The Chicago Bar Association

Write out a Bullet-Point List of the Top 5-10 Accomplishments that You had During Your Employment

Many people (non-attorneys as well as attorneys) do not know/ forget to address an employee’s accomplishments when negotiating for severance/ more severance.

While it is true that despite your accomplishments the Employer terminated your employment, it is very possible (actually it is likely) that the Employer did not fully/ sufficiently take into consideration your accomplishments when deciding what amount of severance to offer you - and accordingly, reminding the Employer of your accomplishments toward requesting more severance is an opportunity that you should not ignore.

For example, if you are a salesman, and as a result of your sales the Employer reaped $250,000.00 in profits, then if the Employer only offered you 4-weeks severance (say $4,000.00), you (or better still your attorney) may be able to successfully appeal to the Employer’s sense of right and wrong to obtain more severance for you.

Toward writing out a bullet-point list of your top 5-10 accomplishments, I suggest as follows:

  • Organize your list in order of importance, putting your biggest/ important accomplishments at the top of the list.
  • If you were employed by the Employer for a long period of time (say 10-25 or more years) that should be listed first.
  • Accomplishments that brought in revenue/ profits for the Employer are generally looked at as most important to Employers in these kind of matters.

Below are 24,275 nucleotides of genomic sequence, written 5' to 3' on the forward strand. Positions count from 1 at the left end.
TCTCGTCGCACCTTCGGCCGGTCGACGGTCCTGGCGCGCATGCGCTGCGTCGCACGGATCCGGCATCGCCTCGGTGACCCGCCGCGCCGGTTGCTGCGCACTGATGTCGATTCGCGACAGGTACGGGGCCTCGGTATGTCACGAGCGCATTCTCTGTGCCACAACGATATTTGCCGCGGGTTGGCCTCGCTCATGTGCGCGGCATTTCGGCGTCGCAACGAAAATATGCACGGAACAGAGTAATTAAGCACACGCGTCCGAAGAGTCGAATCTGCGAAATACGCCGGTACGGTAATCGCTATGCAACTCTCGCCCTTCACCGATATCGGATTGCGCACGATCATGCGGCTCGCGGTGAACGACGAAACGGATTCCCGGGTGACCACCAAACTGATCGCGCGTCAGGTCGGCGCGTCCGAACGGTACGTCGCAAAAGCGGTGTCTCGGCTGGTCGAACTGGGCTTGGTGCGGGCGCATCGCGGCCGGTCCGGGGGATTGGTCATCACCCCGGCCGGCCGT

• Bringing in clients that will result on an ongoing basis in the future in more revenue/ profits for the Employer is also looked at as important/ of value.
  • Not having been issued any disciplines is certainly worth noting (denotes that you were not a trouble-maker - which Employers value).
  • Solid attendance shows reliability.

If you were terminated for an error/ claimed misconduct then likely will have a more difficult time getting severance/ more severance, but if under those circumstances the Employer is offering you severance then there may be a (hidden) reason on the part of the Employer for why it is being - perhaps the allegations against you are not so strong, or are exaggerated, or you have a potential discrimination claim that the Employer is concerned about - and there may be arguments that you/ your attorney can make to have you receive more severance than what the Employer arbitrarily offered.

If you did do the wrongdoing then perhaps you can show it was out-of-character for you - and contrary to your usual good character and accomplishments. This will bolster your argument for more severance (particularly if you can show that the amount of the severance is unjustly low compared to what your accomplishments were for the Company.

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